The healthcare industry weathered the COVID-19 pandemic through a combination of shutdowns, social distancing, and equipping staff with personal protective equipment — all this on top of the usual infection prevention practices.
A vaccine is on the way, but it will be months before shots are available to everyone who needs one. Thus, the winter will not be the time to ease these precautions, especially with a resurgence of cases after the year-end holidays.
The CDC says people should wear a mask, wash hands often, and stay six feet or more away from others, even after receiving two doses of the COVID-19 vaccine.
Vaccine Won’t Be a Quick Fix
“What’s important here is that along with having this great tool — a vaccine that is highly effective — we need to keep other strategies, such as reducing contact with other people and wearing masks,” says Eli Rosenberg, PhD, associate professor of epidemiology and biostatistics at the University at Albany, New York.
It could take most of 2021 to vaccinate most Americans and end the pandemic. “We’re going to have only partial community protection for quite some time,” Rosenberg cautions. “We don’t want people to think the pandemic is over as the first vaccines are rolled out, because it’s so limited. Our society will look a lot like it does now for the next year.”
Researchers still need more information about how well the vaccines can reduce viral transmission. Early data show the first vaccines prevent COVID-19 illness, but not every vaccine study participant was tested routinely for SARS-CoV-2 infection. The Pfizer-BioNTech study authors collected data on people with COVID-19 infection, with both mild and more severe symptoms, and found most of these infections occurred in the placebo arm.
Managing Vaccine Expectations
Investigators must collect additional data on whether vaccination can prevent people who show no COVID-19 symptoms from testing positive. Also, more research is needed to know if vaccination can prevent people from spreading the virus to others.
This is why it is necessary to continue with behavioral approaches as the vaccines are rolled out. “We know the vaccine can prevent severe illness, but we don’t know if it’s a public health tool yet because it hasn’t shown that it prevents transmission,” Rosenberg explains.
Until the pandemic ends, healthcare leaders must continue encouraging staff and patients to wear masks and follow hand hygiene protocols.
CDC COVID-19 Vaccine Support
The CDC is partnering with healthcare providers, public health representatives, and other stakeholders to ensure people can easily receive the COVID-19 vaccine. To promote vaccine confidence, the CDC has put forth the following priorities to make sure people have the information they need in deciding to get vaccinated:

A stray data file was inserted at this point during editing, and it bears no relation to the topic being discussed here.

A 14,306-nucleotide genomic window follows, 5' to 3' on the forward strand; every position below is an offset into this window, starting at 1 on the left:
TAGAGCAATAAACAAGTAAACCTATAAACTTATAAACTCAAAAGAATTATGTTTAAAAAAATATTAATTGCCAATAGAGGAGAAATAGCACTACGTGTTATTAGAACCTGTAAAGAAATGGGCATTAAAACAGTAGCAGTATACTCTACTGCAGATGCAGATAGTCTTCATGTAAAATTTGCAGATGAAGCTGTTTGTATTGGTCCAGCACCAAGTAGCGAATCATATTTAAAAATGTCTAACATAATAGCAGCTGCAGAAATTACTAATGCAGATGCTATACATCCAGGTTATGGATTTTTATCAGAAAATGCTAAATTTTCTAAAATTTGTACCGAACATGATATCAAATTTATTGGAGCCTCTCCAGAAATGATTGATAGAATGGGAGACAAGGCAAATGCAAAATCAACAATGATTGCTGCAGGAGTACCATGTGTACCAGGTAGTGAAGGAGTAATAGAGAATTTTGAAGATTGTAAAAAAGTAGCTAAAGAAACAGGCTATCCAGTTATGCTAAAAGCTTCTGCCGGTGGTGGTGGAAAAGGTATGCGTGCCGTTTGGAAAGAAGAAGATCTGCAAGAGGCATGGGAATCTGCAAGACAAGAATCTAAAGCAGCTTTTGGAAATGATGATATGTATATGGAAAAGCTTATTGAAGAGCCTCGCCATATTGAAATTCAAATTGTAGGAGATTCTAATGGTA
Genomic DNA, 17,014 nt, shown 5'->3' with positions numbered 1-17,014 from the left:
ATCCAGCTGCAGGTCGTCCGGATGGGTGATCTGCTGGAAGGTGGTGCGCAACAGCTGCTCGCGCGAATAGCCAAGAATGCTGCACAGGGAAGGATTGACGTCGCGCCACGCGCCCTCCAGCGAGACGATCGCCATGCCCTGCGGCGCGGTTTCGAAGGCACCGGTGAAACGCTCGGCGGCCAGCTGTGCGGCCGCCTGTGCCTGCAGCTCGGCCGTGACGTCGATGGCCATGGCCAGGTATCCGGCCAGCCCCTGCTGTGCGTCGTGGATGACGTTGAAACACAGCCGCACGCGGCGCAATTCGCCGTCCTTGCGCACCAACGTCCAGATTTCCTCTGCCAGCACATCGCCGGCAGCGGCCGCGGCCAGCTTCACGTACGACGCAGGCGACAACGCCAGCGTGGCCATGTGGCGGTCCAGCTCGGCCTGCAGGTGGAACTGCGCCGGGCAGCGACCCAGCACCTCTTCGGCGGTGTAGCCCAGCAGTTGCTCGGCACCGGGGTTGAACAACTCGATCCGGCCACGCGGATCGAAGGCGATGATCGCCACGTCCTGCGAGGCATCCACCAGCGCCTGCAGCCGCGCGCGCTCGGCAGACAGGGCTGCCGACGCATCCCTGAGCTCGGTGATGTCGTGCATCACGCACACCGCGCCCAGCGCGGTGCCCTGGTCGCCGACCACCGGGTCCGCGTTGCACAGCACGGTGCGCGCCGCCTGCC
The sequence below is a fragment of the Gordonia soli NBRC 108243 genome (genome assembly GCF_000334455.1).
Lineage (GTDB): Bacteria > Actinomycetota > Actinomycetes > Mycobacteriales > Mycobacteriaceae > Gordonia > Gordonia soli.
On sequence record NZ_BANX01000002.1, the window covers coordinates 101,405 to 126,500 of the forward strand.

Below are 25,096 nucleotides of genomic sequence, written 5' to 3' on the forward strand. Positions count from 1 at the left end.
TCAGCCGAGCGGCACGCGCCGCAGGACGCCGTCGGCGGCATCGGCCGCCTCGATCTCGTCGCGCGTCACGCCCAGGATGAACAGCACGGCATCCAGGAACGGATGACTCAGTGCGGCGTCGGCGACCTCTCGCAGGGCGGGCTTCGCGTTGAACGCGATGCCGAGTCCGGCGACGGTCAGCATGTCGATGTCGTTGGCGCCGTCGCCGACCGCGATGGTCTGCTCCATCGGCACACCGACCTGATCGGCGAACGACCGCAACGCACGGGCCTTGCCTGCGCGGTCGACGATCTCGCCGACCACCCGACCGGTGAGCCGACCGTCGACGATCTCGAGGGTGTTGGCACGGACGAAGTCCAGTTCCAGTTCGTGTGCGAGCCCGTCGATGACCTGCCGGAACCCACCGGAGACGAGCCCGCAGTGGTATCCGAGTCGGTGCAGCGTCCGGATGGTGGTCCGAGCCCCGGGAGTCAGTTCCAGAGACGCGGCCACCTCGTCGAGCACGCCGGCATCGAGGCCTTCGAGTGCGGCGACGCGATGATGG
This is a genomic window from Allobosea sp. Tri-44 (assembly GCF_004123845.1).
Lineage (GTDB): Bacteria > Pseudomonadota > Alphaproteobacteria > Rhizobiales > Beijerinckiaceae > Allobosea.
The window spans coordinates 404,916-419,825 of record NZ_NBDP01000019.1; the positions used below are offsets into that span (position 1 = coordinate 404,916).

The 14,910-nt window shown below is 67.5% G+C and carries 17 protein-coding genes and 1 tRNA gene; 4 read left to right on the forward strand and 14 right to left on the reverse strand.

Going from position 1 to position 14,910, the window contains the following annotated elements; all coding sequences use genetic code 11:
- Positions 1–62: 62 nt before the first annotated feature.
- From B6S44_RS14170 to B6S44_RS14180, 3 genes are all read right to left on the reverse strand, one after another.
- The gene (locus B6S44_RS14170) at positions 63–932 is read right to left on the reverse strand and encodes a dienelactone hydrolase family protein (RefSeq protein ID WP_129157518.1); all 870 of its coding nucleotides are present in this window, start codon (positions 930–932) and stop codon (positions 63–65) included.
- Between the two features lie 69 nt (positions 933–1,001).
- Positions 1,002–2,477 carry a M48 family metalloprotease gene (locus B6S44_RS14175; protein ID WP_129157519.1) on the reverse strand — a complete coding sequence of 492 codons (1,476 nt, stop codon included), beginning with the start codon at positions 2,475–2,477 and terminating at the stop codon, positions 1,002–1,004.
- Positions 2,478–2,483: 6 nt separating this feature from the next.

- Regularly sharing clear and accurate information with people to make sure they understand the risks and benefits of getting vaccinated and can make informed decisions.
- Helping healthcare personnel feel confident in their decision to get a COVID-19 vaccine and helping healthcare providers answer their patients’ questions about the vaccine.
- Engaging communities and individuals in an equitable and inclusive way to ensure that people have opportunities to ask questions and get clear, accurate information about the COVID-19 vaccine.
Continued Need for Healthcare Worker Support
Anyone who is directly or indirectly affected by COVID-19 can experience symptoms of mass trauma. However, there are a few groups of individuals who are especially at risk of experiencing symptoms of traumatic stress due to the coronavirus pandemic, including healthcare workers.
As the novel coronavirus will forever change the healthcare landscape in ways leaders cannot fully predict and plan for, providing support for healthcare workers will always remain a leading priority. Even with the introduction of COVID-19 vaccines, healthcare workers continue to face new and incredibly difficult challenges as cases surge, patients suffer, and supplies run short.
Healthcare leaders must focus now more than ever before on protecting their staff from both a physical and emotional perspective as infection prevention programs will likely only ramp up following the pandemic.
Editor’s note: Ultimately, statements above are not intended to be a substitute for professional medical advice, diagnosis, or treatment, and do not constitute medical or other professional advice. Organizations will need to follow state and federal authorities’ guidance.
This article was originally published by Relias Media.